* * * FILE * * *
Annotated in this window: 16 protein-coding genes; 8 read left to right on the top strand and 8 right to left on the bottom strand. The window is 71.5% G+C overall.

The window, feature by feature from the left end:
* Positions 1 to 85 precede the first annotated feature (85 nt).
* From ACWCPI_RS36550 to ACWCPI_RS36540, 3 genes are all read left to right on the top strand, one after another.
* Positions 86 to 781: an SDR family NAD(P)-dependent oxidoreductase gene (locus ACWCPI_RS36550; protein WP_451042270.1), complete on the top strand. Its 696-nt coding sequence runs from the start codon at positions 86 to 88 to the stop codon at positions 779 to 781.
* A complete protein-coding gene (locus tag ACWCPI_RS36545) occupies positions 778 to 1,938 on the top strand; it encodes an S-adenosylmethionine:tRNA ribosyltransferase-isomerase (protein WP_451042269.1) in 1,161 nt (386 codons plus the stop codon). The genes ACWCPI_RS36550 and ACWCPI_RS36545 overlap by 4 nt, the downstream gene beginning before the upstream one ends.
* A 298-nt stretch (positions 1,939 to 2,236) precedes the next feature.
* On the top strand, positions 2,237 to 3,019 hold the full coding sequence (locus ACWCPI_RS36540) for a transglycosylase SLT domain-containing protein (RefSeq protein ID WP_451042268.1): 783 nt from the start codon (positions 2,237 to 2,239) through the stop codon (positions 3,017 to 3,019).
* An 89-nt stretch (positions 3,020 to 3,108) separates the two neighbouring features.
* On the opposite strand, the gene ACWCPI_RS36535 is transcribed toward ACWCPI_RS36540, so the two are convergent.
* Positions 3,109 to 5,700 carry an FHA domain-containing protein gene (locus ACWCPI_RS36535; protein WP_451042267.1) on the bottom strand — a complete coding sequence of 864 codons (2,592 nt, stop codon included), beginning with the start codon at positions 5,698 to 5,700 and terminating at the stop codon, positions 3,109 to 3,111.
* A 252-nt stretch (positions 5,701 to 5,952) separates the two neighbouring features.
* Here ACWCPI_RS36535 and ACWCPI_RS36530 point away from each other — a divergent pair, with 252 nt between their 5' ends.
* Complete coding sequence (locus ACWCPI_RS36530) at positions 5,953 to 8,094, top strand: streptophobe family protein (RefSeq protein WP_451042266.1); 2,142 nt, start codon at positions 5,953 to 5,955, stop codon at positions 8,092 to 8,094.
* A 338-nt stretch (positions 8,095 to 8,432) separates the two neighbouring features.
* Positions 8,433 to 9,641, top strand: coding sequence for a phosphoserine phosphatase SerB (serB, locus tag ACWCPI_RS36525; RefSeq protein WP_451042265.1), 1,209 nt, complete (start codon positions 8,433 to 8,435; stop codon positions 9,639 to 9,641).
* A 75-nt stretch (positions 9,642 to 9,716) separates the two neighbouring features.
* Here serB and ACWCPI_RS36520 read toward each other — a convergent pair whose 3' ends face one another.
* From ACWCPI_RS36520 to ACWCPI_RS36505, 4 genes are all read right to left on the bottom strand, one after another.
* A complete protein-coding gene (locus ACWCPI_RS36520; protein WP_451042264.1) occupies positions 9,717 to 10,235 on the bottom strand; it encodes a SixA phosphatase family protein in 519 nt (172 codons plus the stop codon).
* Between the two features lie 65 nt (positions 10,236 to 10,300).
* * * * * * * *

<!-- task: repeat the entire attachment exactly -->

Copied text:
Annotated in this window: 16 protein-coding genes; 8 read left to right on the top strand and 8 right to left on the bottom strand. The window is 71.5% G+C overall.

The window, feature by feature from the left end:
* Positions 1 to 85 precede the first annotated feature (85 nt).
* From ACWCPI_RS36550 to ACWCPI_RS36540, 3 genes are all read left to right on the top strand, one after another.
* Positions 86 to 781: an SDR family NAD(P)-dependent oxidoreductase gene (locus ACWCPI_RS36550; protein WP_451042270.1), complete on the top strand. Its 696-nt coding sequence runs from the start codon at positions 86 to 88 to the stop codon at positions 779 to 781.
* A complete protein-coding gene (locus tag ACWCPI_RS36545) occupies positions 778 to 1,938 on the top strand; it encodes an S-adenosylmethionine:tRNA ribosyltransferase-isomerase (protein WP_451042269.1) in 1,161 nt (386 codons plus the stop codon). The genes ACWCPI_RS36550 and ACWCPI_RS36545 overlap by 4 nt, the downstream gene beginning before the upstream one ends.
* A 298-nt stretch (positions 1,939 to 2,236) precedes the next feature.
* On the top strand, positions 2,237 to 3,019 hold the full coding sequence (locus ACWCPI_RS36540) for a transglycosylase SLT domain-containing protein (RefSeq protein ID WP_451042268.1): 783 nt from the start codon (positions 2,237 to 2,239) through the stop codon (positions 3,017 to 3,019).
* An 89-nt stretch (positions 3,020 to 3,108) separates the two neighbouring features.
* On the opposite strand, the gene ACWCPI_RS36535 is transcribed toward ACWCPI_RS36540, so the two are convergent.
* Positions 3,109 to 5,700 carry an FHA domain-containing protein gene (locus ACWCPI_RS36535; protein WP_451042267.1) on the bottom strand — a complete coding sequence of 864 codons (2,592 nt, stop codon included), beginning with the start codon at positions 5,698 to 5,700 and terminating at the stop codon, positions 3,109 to 3,111.
* A 252-nt stretch (positions 5,701 to 5,952) separates the two neighbouring features.
* Here ACWCPI_RS36535 and ACWCPI_RS36530 point away from each other — a divergent pair, with 252 nt between their 5' ends.
* Complete coding sequence (locus ACWCPI_RS36530) at positions 5,953 to 8,094, top strand: streptophobe family protein (RefSeq protein WP_451042266.1); 2,142 nt, start codon at positions 5,953 to 5,955, stop codon at positions 8,092 to 8,094.
* A 338-nt stretch (positions 8,095 to 8,432) separates the two neighbouring features.
* Positions 8,433 to 9,641, top strand: coding sequence for a phosphoserine phosphatase SerB (serB, locus tag ACWCPI_RS36525; RefSeq protein WP_451042265.1), 1,209 nt, complete (start codon positions 8,433 to 8,435; stop codon positions 9,639 to 9,641).
* A 75-nt stretch (positions 9,642 to 9,716) separates the two neighbouring features.
* Here serB and ACWCPI_RS36520 read toward each other — a convergent pair whose 3' ends face one another.
* From ACWCPI_RS36520 to ACWCPI_RS36505, 4 genes are all read right to left on the bottom strand, one after another.
* A complete protein-coding gene (locus ACWCPI_RS36520; protein WP_451042264.1) occupies positions 9,717 to 10,235 on the bottom strand; it encodes a SixA phosphatase family protein in 519 nt (172 codons plus the stop codon).
* Between the two features lie 65 nt (positions 10,236 to 10,300).